Unfortunately, those tasks have proved to not be the only ones necessary within a month's time.  I have two animal care and use protocols due on Sept. 7 and an amendment overdue. We have an industry contract for sponsored research being negotiated, page proofs from one of the resubmissions (that was completed and accepted the week I returned), a progress report, at least 3 laboratory training sessions to complete - and of course slides for three talks to be delivered on this next trip.

The worst of all is the damned paperwork.
  •  My health insurance "flexible spending account" issued a credit card for medically related purchases instead of having us file paper reimbursement forms - except that I have just learned that in essence I must file the exact same paperwork to justify the expenses on the card.
  • We have new documentation requirements for all of the training courses that laboratory staff are required to complete - courses on lab safety, chemical hazards, animal care and use, Conflicts of Interest, financial reporting, responsible conduct of research, workplace behavior... all of it accessible in our computer records, but must now be kept in notebooks of paper records in the lab.
  • The accounting office will no longer accept written indications of foreign currency exchange rates - I must now provide credit card statements along with the paper receipts of all expenditures (even meals) because the paperwork burden is on me due to personnel cutbacks in the service departments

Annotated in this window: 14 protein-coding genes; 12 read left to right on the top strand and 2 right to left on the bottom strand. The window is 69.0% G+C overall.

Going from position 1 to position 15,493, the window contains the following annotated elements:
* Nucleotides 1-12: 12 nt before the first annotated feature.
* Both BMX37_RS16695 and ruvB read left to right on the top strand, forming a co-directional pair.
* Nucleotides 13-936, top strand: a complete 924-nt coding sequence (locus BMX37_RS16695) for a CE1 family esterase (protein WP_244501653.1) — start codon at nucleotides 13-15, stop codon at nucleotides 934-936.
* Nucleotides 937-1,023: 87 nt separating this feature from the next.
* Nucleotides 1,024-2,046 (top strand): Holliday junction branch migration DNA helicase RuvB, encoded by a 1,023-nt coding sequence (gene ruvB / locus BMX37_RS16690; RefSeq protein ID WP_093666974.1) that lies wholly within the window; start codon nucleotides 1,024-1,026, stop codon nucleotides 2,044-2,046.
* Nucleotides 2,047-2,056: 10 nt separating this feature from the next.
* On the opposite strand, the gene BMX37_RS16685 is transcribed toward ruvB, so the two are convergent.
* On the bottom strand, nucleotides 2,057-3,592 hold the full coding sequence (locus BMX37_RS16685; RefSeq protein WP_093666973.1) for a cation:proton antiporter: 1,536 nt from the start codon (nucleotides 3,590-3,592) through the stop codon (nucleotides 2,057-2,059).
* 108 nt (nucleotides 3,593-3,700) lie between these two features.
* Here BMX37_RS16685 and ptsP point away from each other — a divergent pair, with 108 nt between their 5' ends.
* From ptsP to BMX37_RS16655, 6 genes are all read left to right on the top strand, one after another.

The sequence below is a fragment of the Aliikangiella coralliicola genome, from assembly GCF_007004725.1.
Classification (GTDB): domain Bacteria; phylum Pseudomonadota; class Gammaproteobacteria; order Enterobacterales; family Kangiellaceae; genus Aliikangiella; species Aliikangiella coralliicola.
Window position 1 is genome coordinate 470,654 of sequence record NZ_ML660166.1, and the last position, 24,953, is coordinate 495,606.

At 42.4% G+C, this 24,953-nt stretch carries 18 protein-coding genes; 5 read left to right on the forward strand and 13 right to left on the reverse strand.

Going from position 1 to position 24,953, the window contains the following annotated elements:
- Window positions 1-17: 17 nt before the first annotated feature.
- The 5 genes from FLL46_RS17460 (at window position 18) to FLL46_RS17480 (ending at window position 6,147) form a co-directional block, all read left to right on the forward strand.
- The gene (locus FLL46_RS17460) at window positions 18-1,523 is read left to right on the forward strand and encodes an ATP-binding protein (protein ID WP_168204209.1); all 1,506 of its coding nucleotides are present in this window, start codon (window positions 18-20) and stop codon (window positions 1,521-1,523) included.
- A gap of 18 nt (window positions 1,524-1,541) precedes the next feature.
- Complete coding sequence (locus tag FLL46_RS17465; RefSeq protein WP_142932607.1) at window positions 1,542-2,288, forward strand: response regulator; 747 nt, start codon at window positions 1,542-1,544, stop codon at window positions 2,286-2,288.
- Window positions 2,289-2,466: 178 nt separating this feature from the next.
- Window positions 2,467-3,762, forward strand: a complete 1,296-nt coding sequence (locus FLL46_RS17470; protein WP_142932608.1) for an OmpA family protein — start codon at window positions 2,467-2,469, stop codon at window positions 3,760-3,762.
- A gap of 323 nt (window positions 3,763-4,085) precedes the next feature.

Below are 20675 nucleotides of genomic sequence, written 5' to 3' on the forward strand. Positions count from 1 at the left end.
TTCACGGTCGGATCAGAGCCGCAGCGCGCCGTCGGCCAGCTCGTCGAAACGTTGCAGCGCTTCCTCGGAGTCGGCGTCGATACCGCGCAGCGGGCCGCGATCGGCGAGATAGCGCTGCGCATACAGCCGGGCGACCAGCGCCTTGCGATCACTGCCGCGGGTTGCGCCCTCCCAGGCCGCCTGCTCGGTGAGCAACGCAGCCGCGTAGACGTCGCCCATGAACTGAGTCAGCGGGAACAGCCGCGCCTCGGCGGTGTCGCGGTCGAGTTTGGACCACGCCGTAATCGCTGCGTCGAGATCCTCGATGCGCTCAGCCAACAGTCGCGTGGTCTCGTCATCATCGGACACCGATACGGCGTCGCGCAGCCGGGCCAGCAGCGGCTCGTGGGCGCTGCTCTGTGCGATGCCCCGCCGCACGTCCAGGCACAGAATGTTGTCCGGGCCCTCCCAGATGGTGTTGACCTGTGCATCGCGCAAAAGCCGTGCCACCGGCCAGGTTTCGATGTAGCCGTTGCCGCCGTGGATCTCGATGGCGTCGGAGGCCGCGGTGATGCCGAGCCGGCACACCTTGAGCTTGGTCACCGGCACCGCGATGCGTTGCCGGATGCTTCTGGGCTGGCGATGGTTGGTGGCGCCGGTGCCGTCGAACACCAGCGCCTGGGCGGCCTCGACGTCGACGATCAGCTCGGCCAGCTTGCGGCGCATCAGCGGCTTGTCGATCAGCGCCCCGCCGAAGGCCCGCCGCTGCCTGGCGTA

• New progress report guidelines on research projects require much more detailed financial accounting - to a level that our offices do not typically provide - once again placing the burden on the researcher... instead of doing research.
  • Animal research requires a literal "paper trail" of environmental, health, "enrichment", training and other factors due to government regulations and oversight.  In 10 years our vet staff has more than doubled, and the research oversight office has increased four-fold.
  • ... and these are just a few of the examples of the explosion of regulatory and oversight time and effort (not to mention expense) that are increasingly passed on to researchers - and individuals within society as a whole. 
Yes, we are being nibbled to death by ducks and buried under a mountain of paperwork. Ironically, our "paperless future" has taken a giant leap backward due to the necessity to maintain hard copy records to satisfy audits and inspections.

I don't often turn political in this column, but it is well worth the exercise to remember at election time the burden placed on individuals - from small business to research - by a government that cannot rein in its growth.  While one party is traditionally been viewed as more "supportive" of research, the other party champions a reduction in regulation and government.

I'm not sure which I would prefer - losing 25% of science funding, or having science funding increased by 50% - only to find that I must double expenditures to comply with regulations - which practically results in 25% less funds available for the actual research.

I do know that too much more development in the direction of increased regulation is driving scientists out of business. 

Tuesday, August 21, 2012

NEWS: Dragon*Con Appearance Schedule [Full link to blog for email clients.]

Tedd Roberts' Dragon*Con schedule. My thanks to Regina Kirby, Sue Phillips, Dru Myers and Shannon Chesnut for panel assignments.